Adjusting Scheduled Pool Swim Workouts
Adjust your scheduled sessions according to your specific open water environment, such as the landmarks and rest points available.
If you have markers that can provide an 'open water length' of about 50-100m/yrds then you will be able to swim interval sets and drills. Take your rest intervals at a buoy, jetty or similar.
For longer steady-state intervals, you can opt to do these as out-and-back swims. The distance measured by your Garmin will be more reliable, and you will benefit significantly from the sighting experience.
Simplify each session (see example below) if necessary. Remember the purpose of the scheduled swim and, if needed, swim by time (by approximating how long it takes to swim each interval) rather than distance.
|Scheduled Pool Session||Revised Open Water Session|
300 FS in Z2 gradually increasing to Z4,
1 min rest*,
300 Pull in Z2 gradually increasing to Z4.
|Revised Main Set:
600 FS in Z4 + 90 sec rest
300 Pull in Z4 + 1 min rest
300 FS in Z4 + 1 min rest
200 Pull in Z4 + 1 min rest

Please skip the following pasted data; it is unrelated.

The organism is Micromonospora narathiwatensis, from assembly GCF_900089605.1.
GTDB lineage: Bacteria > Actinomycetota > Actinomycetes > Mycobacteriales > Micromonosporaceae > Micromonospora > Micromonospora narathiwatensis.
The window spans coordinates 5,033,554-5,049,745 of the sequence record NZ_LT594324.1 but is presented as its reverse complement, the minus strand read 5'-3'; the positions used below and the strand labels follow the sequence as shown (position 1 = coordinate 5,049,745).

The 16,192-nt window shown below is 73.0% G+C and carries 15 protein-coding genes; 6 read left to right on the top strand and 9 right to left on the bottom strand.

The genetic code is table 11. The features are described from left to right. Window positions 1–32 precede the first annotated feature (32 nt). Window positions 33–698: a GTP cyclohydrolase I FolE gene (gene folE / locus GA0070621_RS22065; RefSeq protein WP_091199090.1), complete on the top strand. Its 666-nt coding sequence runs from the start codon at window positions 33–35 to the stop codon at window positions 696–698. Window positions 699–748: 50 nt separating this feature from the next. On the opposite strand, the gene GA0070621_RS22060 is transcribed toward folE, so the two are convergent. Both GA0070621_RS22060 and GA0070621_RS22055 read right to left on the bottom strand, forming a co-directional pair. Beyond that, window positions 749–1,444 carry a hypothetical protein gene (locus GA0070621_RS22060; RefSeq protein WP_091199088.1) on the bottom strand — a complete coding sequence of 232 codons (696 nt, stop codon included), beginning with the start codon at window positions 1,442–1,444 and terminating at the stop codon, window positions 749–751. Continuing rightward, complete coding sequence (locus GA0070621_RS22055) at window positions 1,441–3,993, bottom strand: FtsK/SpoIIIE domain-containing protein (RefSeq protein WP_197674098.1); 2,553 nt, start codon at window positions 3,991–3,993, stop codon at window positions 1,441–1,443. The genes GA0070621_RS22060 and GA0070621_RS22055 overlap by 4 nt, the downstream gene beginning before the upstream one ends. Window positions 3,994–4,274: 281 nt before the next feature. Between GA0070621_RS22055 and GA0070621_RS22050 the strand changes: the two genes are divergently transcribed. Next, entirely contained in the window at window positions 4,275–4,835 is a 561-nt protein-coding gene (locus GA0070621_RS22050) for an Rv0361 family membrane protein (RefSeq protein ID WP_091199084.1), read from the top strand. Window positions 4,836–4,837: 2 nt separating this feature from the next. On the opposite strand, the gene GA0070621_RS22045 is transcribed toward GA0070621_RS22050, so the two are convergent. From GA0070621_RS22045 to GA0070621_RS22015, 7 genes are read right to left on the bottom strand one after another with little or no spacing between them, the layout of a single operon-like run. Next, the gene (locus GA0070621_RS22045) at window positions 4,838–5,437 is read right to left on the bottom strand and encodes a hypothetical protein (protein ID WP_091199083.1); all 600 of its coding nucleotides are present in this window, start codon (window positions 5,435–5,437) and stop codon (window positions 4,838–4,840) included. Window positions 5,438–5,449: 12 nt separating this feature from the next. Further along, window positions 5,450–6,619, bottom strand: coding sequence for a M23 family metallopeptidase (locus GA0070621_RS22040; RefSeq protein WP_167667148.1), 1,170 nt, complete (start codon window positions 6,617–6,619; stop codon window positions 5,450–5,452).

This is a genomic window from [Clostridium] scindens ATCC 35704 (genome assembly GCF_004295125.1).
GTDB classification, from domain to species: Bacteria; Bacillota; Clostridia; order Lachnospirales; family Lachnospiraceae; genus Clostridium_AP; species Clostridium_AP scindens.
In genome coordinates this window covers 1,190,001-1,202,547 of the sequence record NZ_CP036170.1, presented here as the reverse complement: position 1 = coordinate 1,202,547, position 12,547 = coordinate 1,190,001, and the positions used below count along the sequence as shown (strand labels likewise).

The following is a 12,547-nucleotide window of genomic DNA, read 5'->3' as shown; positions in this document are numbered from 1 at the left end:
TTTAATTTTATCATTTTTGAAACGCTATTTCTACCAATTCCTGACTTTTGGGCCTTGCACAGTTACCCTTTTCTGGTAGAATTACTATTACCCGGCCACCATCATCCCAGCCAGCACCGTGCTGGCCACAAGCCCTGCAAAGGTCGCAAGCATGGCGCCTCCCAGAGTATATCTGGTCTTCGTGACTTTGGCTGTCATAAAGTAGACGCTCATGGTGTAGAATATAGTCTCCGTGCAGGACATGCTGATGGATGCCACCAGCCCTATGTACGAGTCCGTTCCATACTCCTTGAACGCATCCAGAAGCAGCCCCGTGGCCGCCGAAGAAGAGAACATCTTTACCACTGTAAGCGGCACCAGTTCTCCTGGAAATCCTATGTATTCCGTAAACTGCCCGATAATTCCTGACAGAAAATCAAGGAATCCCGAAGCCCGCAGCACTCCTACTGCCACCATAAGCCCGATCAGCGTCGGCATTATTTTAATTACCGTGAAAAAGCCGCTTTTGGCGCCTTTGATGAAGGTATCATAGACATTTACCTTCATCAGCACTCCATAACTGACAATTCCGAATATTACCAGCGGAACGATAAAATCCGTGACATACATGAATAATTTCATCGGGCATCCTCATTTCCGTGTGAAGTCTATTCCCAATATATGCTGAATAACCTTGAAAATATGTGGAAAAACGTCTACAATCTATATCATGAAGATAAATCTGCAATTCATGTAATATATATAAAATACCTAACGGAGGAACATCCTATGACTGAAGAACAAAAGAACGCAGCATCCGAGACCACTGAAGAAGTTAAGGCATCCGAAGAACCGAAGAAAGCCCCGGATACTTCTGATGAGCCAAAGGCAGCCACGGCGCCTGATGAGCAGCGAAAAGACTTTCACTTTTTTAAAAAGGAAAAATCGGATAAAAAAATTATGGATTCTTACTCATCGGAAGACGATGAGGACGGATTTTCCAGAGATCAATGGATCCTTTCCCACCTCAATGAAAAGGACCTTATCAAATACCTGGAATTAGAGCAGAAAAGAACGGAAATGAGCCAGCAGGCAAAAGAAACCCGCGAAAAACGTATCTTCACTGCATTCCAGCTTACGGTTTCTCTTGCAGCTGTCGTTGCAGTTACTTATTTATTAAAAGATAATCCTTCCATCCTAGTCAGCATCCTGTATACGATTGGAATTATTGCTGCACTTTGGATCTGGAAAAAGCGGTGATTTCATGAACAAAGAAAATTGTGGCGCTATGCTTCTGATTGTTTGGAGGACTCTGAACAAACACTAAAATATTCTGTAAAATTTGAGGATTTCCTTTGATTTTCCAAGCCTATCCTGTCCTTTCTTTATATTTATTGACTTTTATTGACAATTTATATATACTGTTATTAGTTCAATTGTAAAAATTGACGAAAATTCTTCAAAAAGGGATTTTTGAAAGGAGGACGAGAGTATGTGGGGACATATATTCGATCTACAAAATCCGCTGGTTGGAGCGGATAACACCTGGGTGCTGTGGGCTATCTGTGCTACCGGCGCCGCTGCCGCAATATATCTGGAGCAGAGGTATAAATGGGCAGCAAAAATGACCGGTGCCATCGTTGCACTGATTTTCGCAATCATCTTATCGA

1 x (100 Pull in Z2 + 100 FS in Z2),
1 x (200 Choice in Z2).
|Revised Warm Down:
400 Choice in Z2.
**Rest can be stationary in the shallow or at a buoy/jetty.
If using swim tools, plan your logistics. There are also many drills that can be done without tools, check this article. To become more efficient in open water, focus check Drill 9, which encourages bilateral breathing (useful in choppy conditions and because swim loops can be clockwise or counterclockwise). And Drill 10, which helps develop good sighting skills (essential in open water).
This is a great opportunity to practise your open water skills, in particular, breathing/sighting and also try to concentrate on swimming in a straight line without having a black line on the bottom of the pool to follow!
As long as your swim workouts have purpose and are approximately right in terms of volume and intensity, then you will deliver your training goals.
If all of the above proves impractical for whatever reason, then carry out a steady-state swim for the prescribed distance/duration and focus on your stroke and sighting.
Swimming with a buddy, or with a safety boat will keep you safe and offer opportunities to practice race skills. Familiarize yourself with your surroundings by checking your entry/exit and ensure you are swimming in a safe water area. Be prepared with appropriate equipment for the conditions and water temperature. If you have to swim alone, tell someone and use a bright buoy that floats behind you while swimming to help others see you. It can double up as a flotation device if needed. Wear a brightly coloured swim hat too, so boats can see you.
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